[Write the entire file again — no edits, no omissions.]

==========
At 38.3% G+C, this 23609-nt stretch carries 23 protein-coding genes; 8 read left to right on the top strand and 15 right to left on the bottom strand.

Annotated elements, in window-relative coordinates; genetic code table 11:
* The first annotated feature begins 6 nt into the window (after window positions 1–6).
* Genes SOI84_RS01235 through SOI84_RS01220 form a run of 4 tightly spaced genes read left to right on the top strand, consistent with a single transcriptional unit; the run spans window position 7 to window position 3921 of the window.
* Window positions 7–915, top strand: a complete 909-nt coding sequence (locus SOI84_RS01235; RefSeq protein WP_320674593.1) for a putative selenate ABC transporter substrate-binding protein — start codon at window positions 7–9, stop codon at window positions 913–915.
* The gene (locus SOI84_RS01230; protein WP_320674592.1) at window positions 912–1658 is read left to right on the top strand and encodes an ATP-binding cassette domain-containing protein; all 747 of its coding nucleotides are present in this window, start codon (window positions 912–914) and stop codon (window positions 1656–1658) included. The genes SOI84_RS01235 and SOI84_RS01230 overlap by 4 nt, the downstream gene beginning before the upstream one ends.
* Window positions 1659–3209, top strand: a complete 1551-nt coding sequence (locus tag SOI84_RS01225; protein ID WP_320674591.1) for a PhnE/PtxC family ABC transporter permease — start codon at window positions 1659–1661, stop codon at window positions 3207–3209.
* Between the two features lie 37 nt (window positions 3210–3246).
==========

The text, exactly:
At 38.3% G+C, this 23609-nt stretch carries 23 protein-coding genes; 8 read left to right on the top strand and 15 right to left on the bottom strand.

Annotated elements, in window-relative coordinates; genetic code table 11:
* The first annotated feature begins 6 nt into the window (after window positions 1–6).
* Genes SOI84_RS01235 through SOI84_RS01220 form a run of 4 tightly spaced genes read left to right on the top strand, consistent with a single transcriptional unit; the run spans window position 7 to window position 3921 of the window.
* Window positions 7–915, top strand: a complete 909-nt coding sequence (locus SOI84_RS01235; RefSeq protein WP_320674593.1) for a putative selenate ABC transporter substrate-binding protein — start codon at window positions 7–9, stop codon at window positions 913–915.
* The gene (locus SOI84_RS01230; protein WP_320674592.1) at window positions 912–1658 is read left to right on the top strand and encodes an ATP-binding cassette domain-containing protein; all 747 of its coding nucleotides are present in this window, start codon (window positions 912–914) and stop codon (window positions 1656–1658) included. The genes SOI84_RS01235 and SOI84_RS01230 overlap by 4 nt, the downstream gene beginning before the upstream one ends.
* Window positions 1659–3209, top strand: a complete 1551-nt coding sequence (locus tag SOI84_RS01225; protein ID WP_320674591.1) for a PhnE/PtxC family ABC transporter permease — start codon at window positions 1659–1661, stop codon at window positions 3207–3209.
* Between the two features lie 37 nt (window positions 3210–3246).